The Faery Tales of Weir

Produced by Charles Aldarondo, Mary Meehan, and the Project
Online Distributed Proofreading Team

The Faery Tales of Weir

By Anna McClure Sholl





[Illustration: THE TOWN OF WEIR]


Only in far-away towns are the real faery tales told in shadowy nurseries
whose windows in summer open upon shimmering gardens and on whose walls
in winter the fire-goblins dance. Weir is one of these towns—a sweet,
hushed place, lying where the hills spread broadly to the south sun, and
the trees are thick as in a painting.

There are shops, too, with bulging windows through which you can scarcely
see the toys or the flowers or the sweetmeats, because Time has
finger-marked the glass with violet and crimson stains that shift and
merge so that the contents of the windows are seen as through wavering
sea-water. Beyond the shops are the houses asleep beneath great trees,
their warm red bricks showing where the ivy has thinned. Their stacked
chimneys send out faint blue spirals of smoke, to let you know that the
fires are on the hearths and about the hearths the children are gathered.

The little old churches placed where Weir drowses out into the country,
have hoarse, sweet bells like the voices of old women who whisper of the
Christ Child at Christmas time; and in the churches are windows as full
of color as the gardens of Weir.

The sleepy, forgotten town was famous for nothing but its faery tales
told long ago to children whose bright eyes have looked by now on wider
scenes, and whose voices have died away on that wind upon which all
voices sink from hearing at last. I sometimes wonder whether in
imagination they all troop back at the twilight hour: Hubert to cuddle up
in the wing-chair; James to stretch out on the hearth-rug; Veronica and
little Eve to nurse their dolls and gaze through the nursery window half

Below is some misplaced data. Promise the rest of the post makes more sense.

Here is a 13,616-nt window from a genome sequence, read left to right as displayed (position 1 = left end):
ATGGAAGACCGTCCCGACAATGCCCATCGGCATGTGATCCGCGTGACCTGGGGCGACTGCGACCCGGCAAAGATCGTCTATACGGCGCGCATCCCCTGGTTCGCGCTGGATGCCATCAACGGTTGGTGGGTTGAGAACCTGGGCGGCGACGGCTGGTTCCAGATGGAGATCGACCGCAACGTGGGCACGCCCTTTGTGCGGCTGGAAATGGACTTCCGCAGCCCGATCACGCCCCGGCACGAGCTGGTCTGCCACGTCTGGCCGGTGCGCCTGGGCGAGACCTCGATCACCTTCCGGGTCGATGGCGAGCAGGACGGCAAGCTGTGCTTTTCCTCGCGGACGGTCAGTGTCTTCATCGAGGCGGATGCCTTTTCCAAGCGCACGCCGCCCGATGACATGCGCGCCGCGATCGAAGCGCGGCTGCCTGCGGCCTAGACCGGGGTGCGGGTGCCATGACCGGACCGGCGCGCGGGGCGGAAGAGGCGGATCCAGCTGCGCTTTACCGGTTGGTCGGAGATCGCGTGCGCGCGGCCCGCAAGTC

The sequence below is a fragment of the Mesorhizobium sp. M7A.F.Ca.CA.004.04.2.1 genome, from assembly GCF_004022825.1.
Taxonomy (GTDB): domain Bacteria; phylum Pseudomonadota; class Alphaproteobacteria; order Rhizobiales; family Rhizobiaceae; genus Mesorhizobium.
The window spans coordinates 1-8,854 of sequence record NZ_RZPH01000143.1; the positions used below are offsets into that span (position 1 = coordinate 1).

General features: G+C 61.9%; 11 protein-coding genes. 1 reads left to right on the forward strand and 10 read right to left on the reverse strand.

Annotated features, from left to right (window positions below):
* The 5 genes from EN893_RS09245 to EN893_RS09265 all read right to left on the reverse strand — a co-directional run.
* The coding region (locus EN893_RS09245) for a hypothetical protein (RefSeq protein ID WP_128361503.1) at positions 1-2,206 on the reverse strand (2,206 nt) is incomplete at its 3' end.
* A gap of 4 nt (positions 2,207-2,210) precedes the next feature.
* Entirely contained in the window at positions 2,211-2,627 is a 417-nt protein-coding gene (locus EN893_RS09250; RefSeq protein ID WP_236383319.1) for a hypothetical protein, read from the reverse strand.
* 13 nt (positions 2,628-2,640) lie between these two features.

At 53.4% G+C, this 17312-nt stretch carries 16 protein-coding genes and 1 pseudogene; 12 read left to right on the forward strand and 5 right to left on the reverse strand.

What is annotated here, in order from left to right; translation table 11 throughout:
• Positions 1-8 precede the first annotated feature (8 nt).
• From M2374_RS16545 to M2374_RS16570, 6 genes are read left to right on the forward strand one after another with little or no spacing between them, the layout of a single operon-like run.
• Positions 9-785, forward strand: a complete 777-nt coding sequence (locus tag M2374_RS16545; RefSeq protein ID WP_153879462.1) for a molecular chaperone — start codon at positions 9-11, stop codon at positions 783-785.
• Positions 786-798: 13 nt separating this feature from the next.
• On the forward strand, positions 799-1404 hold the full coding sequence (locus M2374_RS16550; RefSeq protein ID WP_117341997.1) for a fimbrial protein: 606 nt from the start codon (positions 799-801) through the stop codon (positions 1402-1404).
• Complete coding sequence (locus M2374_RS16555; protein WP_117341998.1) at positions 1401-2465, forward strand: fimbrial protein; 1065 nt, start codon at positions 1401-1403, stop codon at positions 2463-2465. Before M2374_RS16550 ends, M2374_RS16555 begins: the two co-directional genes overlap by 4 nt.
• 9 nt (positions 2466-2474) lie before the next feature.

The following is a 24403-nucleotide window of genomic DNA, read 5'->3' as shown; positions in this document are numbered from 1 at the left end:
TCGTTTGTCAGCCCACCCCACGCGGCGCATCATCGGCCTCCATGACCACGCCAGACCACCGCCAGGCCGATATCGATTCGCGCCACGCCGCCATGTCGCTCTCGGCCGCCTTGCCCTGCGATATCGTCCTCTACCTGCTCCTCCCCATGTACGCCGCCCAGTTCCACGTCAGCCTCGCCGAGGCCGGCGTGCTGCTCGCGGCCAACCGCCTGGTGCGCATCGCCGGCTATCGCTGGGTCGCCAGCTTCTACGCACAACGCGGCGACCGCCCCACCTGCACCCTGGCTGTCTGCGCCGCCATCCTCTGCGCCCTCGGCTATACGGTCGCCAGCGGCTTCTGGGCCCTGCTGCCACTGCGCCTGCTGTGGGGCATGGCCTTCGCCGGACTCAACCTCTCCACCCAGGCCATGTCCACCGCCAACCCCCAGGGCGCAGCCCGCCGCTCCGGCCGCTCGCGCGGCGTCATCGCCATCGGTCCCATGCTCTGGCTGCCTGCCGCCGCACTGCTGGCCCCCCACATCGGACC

fearfully at the striding dusk, or to listen to the tap upon the panes of
flying leaves when the great winds rise. Where is Richard who always
wanted “a tale never told before,” and small Spencer with his dreaming
eyes and baby mouth? Where is quaint Matilda with her plaid dress and her
straight black hair; where is Ruth?

Wherever they are, I like to think that to them Weir is always their true
home; and their hearts really live in that broad shadowy house where the
steps of the staircase were so wide and shallow that each was a little
landing in itself; and where the candles flamed at night in high sconces;
and in the halls was a rustling of silk; and in the air the smell of
flowers and burning wood. The nursery was high up under the eaves, so
that the rest of the house seemed far-away—a wonderful region where
music might sound, or where, by stealing down, one might see fair ladies
like the princesses of the tales smiling at gallant gentlemen. One’s own
mother might turn, indeed, into a princess just before it was time to go
to bed, with white arms and jewels upon her neck.

Then one fell asleep knowing that no day in Weir could be without its
enchantment, whether the clouds seemed caught in the tree-tops, or the
snow flew and made the red roofs white; or whether the sun danced on the
green lawns, for each day ended with a faery tale, and these are the
tales of Weir.


The King of the South country was not as happy as a king ought to be
whose subjects are both peaceful and industrious. Every night when the
moths were flying and the tall candles were lit in the hall, when the
soft air was musical with the strumming of harps, and the sweet
complaint of violins, he would walk out on the great parapet with one
hand under his chin and his head drooping; then the courtiers would say,
“The King is sad.”

If he looked out he could see town after town, like strings of pearls and